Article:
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"Low Dose" Metformin Improves Hyperglycemia Better Than Acarbose in Type 2 Diabetics

Authors
Journal
The Review of Diabetic Studies
1613-6071
Publisher
Society for Biomedical Diabetes Research
Publication Date
Volume
1
Issue
2
Identifiers
DOI: 10.1900/rds.2004.1.89
Keywords
  • Original Data
Disciplines
  • Medicine

Abstract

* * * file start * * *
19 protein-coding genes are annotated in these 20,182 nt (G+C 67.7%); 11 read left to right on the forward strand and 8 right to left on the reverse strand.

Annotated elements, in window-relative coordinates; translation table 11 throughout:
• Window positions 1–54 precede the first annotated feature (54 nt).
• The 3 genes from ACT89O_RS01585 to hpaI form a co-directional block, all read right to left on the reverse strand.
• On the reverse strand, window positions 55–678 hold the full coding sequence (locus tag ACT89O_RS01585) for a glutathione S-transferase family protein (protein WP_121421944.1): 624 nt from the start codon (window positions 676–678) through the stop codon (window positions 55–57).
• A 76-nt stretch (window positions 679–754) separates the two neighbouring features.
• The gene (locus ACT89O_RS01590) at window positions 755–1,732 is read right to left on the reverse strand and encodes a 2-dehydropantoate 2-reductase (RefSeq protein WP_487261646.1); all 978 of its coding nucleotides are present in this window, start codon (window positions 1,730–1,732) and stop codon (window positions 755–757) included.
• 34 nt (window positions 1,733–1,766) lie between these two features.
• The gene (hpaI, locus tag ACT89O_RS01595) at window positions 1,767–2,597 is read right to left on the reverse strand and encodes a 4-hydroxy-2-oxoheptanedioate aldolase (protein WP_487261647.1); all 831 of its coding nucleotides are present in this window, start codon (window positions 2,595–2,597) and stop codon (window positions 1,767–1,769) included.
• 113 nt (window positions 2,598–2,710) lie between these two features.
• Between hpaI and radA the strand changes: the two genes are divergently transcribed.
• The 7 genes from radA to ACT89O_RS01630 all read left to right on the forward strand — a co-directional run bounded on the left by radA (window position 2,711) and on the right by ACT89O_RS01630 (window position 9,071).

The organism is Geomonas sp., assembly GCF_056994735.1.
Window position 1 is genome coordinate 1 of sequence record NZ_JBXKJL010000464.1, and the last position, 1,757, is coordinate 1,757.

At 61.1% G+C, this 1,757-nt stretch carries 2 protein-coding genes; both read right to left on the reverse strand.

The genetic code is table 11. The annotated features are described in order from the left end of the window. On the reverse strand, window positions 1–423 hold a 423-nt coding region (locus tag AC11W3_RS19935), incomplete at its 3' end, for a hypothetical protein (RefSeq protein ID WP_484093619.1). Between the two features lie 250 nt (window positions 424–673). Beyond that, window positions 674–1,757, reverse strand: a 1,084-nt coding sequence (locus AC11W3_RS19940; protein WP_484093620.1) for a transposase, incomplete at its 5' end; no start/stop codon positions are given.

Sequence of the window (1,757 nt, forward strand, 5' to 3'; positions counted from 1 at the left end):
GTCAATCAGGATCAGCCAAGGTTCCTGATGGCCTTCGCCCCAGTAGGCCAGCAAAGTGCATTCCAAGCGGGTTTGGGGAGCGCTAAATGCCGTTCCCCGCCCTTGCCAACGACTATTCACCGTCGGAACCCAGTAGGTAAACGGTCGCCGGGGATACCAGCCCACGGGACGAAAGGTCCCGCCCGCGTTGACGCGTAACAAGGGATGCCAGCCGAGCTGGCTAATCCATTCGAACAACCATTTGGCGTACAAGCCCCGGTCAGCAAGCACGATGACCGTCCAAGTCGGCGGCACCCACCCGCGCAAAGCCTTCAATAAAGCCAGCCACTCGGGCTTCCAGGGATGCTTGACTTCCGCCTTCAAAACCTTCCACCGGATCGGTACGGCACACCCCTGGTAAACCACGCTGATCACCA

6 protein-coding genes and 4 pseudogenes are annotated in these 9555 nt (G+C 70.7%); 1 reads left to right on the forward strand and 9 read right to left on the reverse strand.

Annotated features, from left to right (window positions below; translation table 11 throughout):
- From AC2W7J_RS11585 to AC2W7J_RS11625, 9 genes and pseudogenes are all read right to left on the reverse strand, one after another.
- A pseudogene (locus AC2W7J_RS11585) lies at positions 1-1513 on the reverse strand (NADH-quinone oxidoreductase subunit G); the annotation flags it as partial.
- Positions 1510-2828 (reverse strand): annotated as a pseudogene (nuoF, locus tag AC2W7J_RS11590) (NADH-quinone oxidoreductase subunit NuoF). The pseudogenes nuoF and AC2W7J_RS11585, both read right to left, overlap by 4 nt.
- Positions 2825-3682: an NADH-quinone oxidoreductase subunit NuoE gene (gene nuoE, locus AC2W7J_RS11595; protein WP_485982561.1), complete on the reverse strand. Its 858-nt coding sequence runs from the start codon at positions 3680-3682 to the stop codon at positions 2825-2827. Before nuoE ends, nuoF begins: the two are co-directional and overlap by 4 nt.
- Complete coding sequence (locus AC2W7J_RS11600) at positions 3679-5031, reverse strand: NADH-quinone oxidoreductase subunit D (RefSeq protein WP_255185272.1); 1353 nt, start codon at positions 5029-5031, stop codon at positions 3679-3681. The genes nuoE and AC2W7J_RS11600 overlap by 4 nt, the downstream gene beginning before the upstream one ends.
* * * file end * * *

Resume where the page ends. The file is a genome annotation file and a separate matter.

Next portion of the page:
OBJECTIVES: "High dose" metformin therapy (2,550 mg/day) is reported to improve glycemic control in type 2 diabetic patients with obesity (body mass index (BMI) ≥ 30). Some have reported that metformin therapy, even in low doses (500-750 mg/day), improves glycemic control in non-obese type 2 diabetic patients (BMI approximately 25). However, it is unclear whether "low dose" metformin improves glycemic control better than acarbose in non-obese type 2 diabetic patients, which has been shown to improve glycemic control in type 2 diabetes with obesity. METHODS: We randomly divided 22 non-obese type 2 diabetic patients (mean BMI approximately 25) into two groups (A = 11, B = 11). Group A was treated with "low dose" metformin (500-750 mg/day) for 3 months, and switched to acarbose (150-300 mg/day) for another 3 months. Group B was treated with acarbose first, and then switched to "low dose" metformin. RESULTS: "Low dose" metformin significantly decreased the fasting plasma glucose (FPG) and HbA1c level in both groups A and B, whereas acarbose decreased HbA1c levels in group B but not in group A. Overall, "low dose" metformin significantly decreased HbA1c (p=0.0165) levels as compared to acarbose. CONCLUSION: In conclusion, "low dose" metformin therapy improved glycemic control better than acarbose in non-obese diabetics.

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